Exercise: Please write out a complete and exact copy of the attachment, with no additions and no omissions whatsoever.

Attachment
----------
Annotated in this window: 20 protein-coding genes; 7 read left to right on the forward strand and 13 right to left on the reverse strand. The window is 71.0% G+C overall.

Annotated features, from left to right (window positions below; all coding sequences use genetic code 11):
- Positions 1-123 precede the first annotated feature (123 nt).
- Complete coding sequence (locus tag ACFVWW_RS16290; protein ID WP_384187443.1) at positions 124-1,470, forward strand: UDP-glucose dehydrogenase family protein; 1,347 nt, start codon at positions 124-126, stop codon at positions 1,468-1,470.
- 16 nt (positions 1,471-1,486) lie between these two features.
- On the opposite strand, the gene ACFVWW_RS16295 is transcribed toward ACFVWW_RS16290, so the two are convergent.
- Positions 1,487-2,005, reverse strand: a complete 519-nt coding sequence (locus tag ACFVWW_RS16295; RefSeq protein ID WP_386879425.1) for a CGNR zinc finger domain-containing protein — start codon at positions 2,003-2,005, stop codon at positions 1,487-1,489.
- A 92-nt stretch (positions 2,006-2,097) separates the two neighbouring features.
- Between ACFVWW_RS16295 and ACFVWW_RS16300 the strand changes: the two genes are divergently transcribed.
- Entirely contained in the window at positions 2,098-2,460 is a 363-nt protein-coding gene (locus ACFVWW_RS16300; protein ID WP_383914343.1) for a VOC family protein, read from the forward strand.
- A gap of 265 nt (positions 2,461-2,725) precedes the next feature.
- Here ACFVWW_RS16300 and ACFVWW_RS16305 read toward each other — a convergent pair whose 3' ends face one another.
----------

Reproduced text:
Annotated in this window: 20 protein-coding genes; 7 read left to right on the forward strand and 13 right to left on the reverse strand. The window is 71.0% G+C overall.

Annotated features, from left to right (window positions below; all coding sequences use genetic code 11):
- Positions 1-123 precede the first annotated feature (123 nt).
- Complete coding sequence (locus tag ACFVWW_RS16290; protein ID WP_384187443.1) at positions 124-1,470, forward strand: UDP-glucose dehydrogenase family protein; 1,347 nt, start codon at positions 124-126, stop codon at positions 1,468-1,470.
- 16 nt (positions 1,471-1,486) lie between these two features.
- On the opposite strand, the gene ACFVWW_RS16295 is transcribed toward ACFVWW_RS16290, so the two are convergent.
- Positions 1,487-2,005, reverse strand: a complete 519-nt coding sequence (locus tag ACFVWW_RS16295; RefSeq protein ID WP_386879425.1) for a CGNR zinc finger domain-containing protein — start codon at positions 2,003-2,005, stop codon at positions 1,487-1,489.
- A 92-nt stretch (positions 2,006-2,097) separates the two neighbouring features.
- Between ACFVWW_RS16295 and ACFVWW_RS16300 the strand changes: the two genes are divergently transcribed.
- Entirely contained in the window at positions 2,098-2,460 is a 363-nt protein-coding gene (locus ACFVWW_RS16300; protein ID WP_383914343.1) for a VOC family protein, read from the forward strand.
- A gap of 265 nt (positions 2,461-2,725) precedes the next feature.
- Here ACFVWW_RS16300 and ACFVWW_RS16305 read toward each other — a convergent pair whose 3' ends face one another.